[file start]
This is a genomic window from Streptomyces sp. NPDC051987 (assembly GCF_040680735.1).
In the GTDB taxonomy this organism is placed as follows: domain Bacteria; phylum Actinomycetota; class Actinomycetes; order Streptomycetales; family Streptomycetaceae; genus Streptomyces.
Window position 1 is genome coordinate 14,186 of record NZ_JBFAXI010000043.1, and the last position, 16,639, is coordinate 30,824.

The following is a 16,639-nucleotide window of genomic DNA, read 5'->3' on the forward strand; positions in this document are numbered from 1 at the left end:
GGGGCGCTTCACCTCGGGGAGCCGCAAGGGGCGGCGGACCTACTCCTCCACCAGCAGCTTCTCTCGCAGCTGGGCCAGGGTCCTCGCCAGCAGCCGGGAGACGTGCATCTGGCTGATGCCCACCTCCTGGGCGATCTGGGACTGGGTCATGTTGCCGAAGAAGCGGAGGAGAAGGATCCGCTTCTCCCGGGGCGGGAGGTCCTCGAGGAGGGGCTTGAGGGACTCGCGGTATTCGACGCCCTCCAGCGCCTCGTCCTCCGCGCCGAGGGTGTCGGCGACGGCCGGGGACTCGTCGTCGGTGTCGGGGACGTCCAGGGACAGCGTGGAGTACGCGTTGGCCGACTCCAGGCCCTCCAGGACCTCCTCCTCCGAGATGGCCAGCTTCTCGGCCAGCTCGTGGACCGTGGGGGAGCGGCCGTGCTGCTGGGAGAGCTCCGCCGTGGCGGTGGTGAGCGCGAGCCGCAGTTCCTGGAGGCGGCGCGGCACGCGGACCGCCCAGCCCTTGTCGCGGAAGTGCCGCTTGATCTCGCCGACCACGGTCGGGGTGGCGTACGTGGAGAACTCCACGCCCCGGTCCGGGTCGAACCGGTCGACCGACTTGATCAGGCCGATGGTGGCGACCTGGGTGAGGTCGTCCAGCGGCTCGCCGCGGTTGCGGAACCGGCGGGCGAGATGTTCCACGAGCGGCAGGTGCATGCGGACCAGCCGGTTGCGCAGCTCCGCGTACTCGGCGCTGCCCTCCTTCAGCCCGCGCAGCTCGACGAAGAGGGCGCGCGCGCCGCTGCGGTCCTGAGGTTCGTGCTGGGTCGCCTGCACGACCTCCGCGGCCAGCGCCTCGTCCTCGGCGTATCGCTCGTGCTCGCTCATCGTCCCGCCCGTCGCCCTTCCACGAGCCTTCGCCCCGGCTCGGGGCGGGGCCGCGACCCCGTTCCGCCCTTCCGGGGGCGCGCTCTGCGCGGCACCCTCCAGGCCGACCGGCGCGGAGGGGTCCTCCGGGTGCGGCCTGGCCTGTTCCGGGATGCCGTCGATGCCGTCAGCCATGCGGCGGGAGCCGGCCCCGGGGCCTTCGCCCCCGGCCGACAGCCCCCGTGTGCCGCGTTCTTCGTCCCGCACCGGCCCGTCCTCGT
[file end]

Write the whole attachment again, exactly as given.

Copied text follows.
This is a genomic window from Streptomyces sp. NPDC051987 (assembly GCF_040680735.1).
In the GTDB taxonomy this organism is placed as follows: domain Bacteria; phylum Actinomycetota; class Actinomycetes; order Streptomycetales; family Streptomycetaceae; genus Streptomyces.
Window position 1 is genome coordinate 14,186 of record NZ_JBFAXI010000043.1, and the last position, 16,639, is coordinate 30,824.

The following is a 16,639-nucleotide window of genomic DNA, read 5'->3' on the forward strand; positions in this document are numbered from 1 at the left end:
GGGGCGCTTCACCTCGGGGAGCCGCAAGGGGCGGCGGACCTACTCCTCCACCAGCAGCTTCTCTCGCAGCTGGGCCAGGGTCCTCGCCAGCAGCCGGGAGACGTGCATCTGGCTGATGCCCACCTCCTGGGCGATCTGGGACTGGGTCATGTTGCCGAAGAAGCGGAGGAGAAGGATCCGCTTCTCCCGGGGCGGGAGGTCCTCGAGGAGGGGCTTGAGGGACTCGCGGTATTCGACGCCCTCCAGCGCCTCGTCCTCCGCGCCGAGGGTGTCGGCGACGGCCGGGGACTCGTCGTCGGTGTCGGGGACGTCCAGGGACAGCGTGGAGTACGCGTTGGCCGACTCCAGGCCCTCCAGGACCTCCTCCTCCGAGATGGCCAGCTTCTCGGCCAGCTCGTGGACCGTGGGGGAGCGGCCGTGCTGCTGGGAGAGCTCCGCCGTGGCGGTGGTGAGCGCGAGCCGCAGTTCCTGGAGGCGGCGCGGCACGCGGACCGCCCAGCCCTTGTCGCGGAAGTGCCGCTTGATCTCGCCGACCACGGTCGGGGTGGCGTACGTGGAGAACTCCACGCCCCGGTCCGGGTCGAACCGGTCGACCGACTTGATCAGGCCGATGGTGGCGACCTGGGTGAGGTCGTCCAGCGGCTCGCCGCGGTTGCGGAACCGGCGGGCGAGATGTTCCACGAGCGGCAGGTGCATGCGGACCAGCCGGTTGCGCAGCTCCGCGTACTCGGCGCTGCCCTCCTTCAGCCCGCGCAGCTCGACGAAGAGGGCGCGCGCGCCGCTGCGGTCCTGAGGTTCGTGCTGGGTCGCCTGCACGACCTCCGCGGCCAGCGCCTCGTCCTCGGCGTATCGCTCGTGCTCGCTCATCGTCCCGCCCGTCGCCCTTCCACGAGCCTTCGCCCCGGCTCGGGGCGGGGCCGCGACCCCGTTCCGCCCTTCCGGGGGCGCGCTCTGCGCGGCACCCTCCAGGCCGACCGGCGCGGAGGGGTCCTCCGGGTGCGGCCTGGCCTGTTCCGGGATGCCGTCGATGCCGTCAGCCATGCGGCGGGAGCCGGCCCCGGGGCCTTCGCCCCCGGCCGACAGCCCCCGTGTGCCGCGTTCTTCGTCCCGCACCGGCCCGTCCTCGT